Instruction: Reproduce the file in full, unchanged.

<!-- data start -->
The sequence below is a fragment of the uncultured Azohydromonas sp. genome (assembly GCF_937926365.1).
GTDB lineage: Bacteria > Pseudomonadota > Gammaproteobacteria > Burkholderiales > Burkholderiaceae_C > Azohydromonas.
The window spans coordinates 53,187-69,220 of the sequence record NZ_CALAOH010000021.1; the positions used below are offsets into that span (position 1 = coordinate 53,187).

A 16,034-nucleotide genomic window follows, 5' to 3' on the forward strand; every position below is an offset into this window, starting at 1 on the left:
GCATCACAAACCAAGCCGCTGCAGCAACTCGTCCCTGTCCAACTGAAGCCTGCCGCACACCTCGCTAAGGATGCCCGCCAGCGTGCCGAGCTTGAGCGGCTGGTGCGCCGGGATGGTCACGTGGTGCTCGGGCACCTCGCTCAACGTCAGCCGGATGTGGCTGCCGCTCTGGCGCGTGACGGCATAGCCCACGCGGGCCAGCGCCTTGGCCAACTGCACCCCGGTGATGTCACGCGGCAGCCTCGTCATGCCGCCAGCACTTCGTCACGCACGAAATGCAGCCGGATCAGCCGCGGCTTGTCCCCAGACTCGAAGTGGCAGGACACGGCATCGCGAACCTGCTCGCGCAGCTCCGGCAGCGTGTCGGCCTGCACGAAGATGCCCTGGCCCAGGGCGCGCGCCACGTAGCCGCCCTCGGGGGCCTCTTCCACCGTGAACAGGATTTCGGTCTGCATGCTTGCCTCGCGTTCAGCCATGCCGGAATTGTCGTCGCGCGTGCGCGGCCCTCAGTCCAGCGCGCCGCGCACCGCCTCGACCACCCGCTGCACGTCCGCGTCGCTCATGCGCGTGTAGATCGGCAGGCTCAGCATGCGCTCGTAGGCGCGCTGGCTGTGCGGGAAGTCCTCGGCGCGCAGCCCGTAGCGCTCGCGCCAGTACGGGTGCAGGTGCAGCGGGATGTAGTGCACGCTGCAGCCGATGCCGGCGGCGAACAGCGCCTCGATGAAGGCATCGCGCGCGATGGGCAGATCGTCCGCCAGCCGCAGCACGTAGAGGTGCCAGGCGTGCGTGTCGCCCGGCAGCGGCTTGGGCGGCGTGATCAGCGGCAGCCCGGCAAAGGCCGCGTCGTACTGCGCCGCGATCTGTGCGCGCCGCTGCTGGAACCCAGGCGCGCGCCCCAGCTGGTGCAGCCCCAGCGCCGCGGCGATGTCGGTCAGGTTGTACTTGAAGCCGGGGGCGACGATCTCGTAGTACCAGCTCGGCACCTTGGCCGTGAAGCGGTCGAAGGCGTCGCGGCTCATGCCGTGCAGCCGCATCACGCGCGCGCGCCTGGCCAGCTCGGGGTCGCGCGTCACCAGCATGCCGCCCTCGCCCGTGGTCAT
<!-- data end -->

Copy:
The sequence below is a fragment of the uncultured Azohydromonas sp. genome (assembly GCF_937926365.1).
GTDB lineage: Bacteria > Pseudomonadota > Gammaproteobacteria > Burkholderiales > Burkholderiaceae_C > Azohydromonas.
The window spans coordinates 53,187-69,220 of the sequence record NZ_CALAOH010000021.1; the positions used below are offsets into that span (position 1 = coordinate 53,187).

A 16,034-nucleotide genomic window follows, 5' to 3' on the forward strand; every position below is an offset into this window, starting at 1 on the left:
GCATCACAAACCAAGCCGCTGCAGCAACTCGTCCCTGTCCAACTGAAGCCTGCCGCACACCTCGCTAAGGATGCCCGCCAGCGTGCCGAGCTTGAGCGGCTGGTGCGCCGGGATGGTCACGTGGTGCTCGGGCACCTCGCTCAACGTCAGCCGGATGTGGCTGCCGCTCTGGCGCGTGACGGCATAGCCCACGCGGGCCAGCGCCTTGGCCAACTGCACCCCGGTGATGTCACGCGGCAGCCTCGTCATGCCGCCAGCACTTCGTCACGCACGAAATGCAGCCGGATCAGCCGCGGCTTGTCCCCAGACTCGAAGTGGCAGGACACGGCATCGCGAACCTGCTCGCGCAGCTCCGGCAGCGTGTCGGCCTGCACGAAGATGCCCTGGCCCAGGGCGCGCGCCACGTAGCCGCCCTCGGGGGCCTCTTCCACCGTGAACAGGATTTCGGTCTGCATGCTTGCCTCGCGTTCAGCCATGCCGGAATTGTCGTCGCGCGTGCGCGGCCCTCAGTCCAGCGCGCCGCGCACCGCCTCGACCACCCGCTGCACGTCCGCGTCGCTCATGCGCGTGTAGATCGGCAGGCTCAGCATGCGCTCGTAGGCGCGCTGGCTGTGCGGGAAGTCCTCGGCGCGCAGCCCGTAGCGCTCGCGCCAGTACGGGTGCAGGTGCAGCGGGATGTAGTGCACGCTGCAGCCGATGCCGGCGGCGAACAGCGCCTCGATGAAGGCATCGCGCGCGATGGGCAGATCGTCCGCCAGCCGCAGCACGTAGAGGTGCCAGGCGTGCGTGTCGCCCGGCAGCGGCTTGGGCGGCGTGATCAGCGGCAGCCCGGCAAAGGCCGCGTCGTACTGCGCCGCGATCTGTGCGCGCCGCTGCTGGAACCCAGGCGCGCGCCCCAGCTGGTGCAGCCCCAGCGCCGCGGCGATGTCGGTCAGGTTGTACTTGAAGCCGGGGGCGACGATCTCGTAGTACCAGCTCGGCACCTTGGCCGTGAAGCGGTCGAAGGCGTCGCGGCTCATGCCGTGCAGCCGCATCACGCGCGCGCGCCTGGCCAGCTCGGGGTCGCGCGTCACCAGCATGCCGCCCTCGCCCGTGGTCAT